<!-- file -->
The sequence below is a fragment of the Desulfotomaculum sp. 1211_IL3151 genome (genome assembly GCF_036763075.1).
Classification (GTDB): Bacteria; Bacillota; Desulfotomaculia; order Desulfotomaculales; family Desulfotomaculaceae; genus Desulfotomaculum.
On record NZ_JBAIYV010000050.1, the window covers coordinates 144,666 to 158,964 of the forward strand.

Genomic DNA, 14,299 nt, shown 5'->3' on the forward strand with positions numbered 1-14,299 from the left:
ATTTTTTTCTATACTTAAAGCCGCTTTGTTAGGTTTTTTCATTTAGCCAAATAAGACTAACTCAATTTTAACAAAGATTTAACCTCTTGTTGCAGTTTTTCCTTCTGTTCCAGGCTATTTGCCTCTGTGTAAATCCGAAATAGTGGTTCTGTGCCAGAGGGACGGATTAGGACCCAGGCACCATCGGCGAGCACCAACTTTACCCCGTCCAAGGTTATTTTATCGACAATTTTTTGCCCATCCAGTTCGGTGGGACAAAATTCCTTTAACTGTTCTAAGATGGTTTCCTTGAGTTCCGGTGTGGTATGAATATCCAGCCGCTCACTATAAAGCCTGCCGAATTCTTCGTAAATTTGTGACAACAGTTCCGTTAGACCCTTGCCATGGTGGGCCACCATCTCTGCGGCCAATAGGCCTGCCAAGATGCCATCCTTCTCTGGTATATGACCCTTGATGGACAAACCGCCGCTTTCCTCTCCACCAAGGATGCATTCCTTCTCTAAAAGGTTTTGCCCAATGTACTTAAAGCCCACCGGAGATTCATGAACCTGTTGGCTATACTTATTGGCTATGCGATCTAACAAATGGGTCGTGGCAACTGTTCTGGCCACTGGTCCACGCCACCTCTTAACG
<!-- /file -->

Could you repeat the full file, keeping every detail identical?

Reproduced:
The sequence below is a fragment of the Desulfotomaculum sp. 1211_IL3151 genome (genome assembly GCF_036763075.1).
Classification (GTDB): Bacteria; Bacillota; Desulfotomaculia; order Desulfotomaculales; family Desulfotomaculaceae; genus Desulfotomaculum.
On record NZ_JBAIYV010000050.1, the window covers coordinates 144,666 to 158,964 of the forward strand.

Genomic DNA, 14,299 nt, shown 5'->3' on the forward strand with positions numbered 1-14,299 from the left:
ATTTTTTTCTATACTTAAAGCCGCTTTGTTAGGTTTTTTCATTTAGCCAAATAAGACTAACTCAATTTTAACAAAGATTTAACCTCTTGTTGCAGTTTTTCCTTCTGTTCCAGGCTATTTGCCTCTGTGTAAATCCGAAATAGTGGTTCTGTGCCAGAGGGACGGATTAGGACCCAGGCACCATCGGCGAGCACCAACTTTACCCCGTCCAAGGTTATTTTATCGACAATTTTTTGCCCATCCAGTTCGGTGGGACAAAATTCCTTTAACTGTTCTAAGATGGTTTCCTTGAGTTCCGGTGTGGTATGAATATCCAGCCGCTCACTATAAAGCCTGCCGAATTCTTCGTAAATTTGTGACAACAGTTCCGTTAGACCCTTGCCATGGTGGGCCACCATCTCTGCGGCCAATAGGCCTGCCAAGATGCCATCCTTCTCTGGTATATGACCCTTGATGGACAAACCGCCGCTTTCCTCTCCACCAAGGATGCATTCCTTCTCTAAAAGGTTTTGCCCAATGTACTTAAAGCCCACCGGAGATTCATGAACCTGTTGGCTATACTTATTGGCTATGCGATCTAACAAATGGGTCGTGGCAACTGTTCTGGCCACTGGTCCACGCCACCTCTTAACG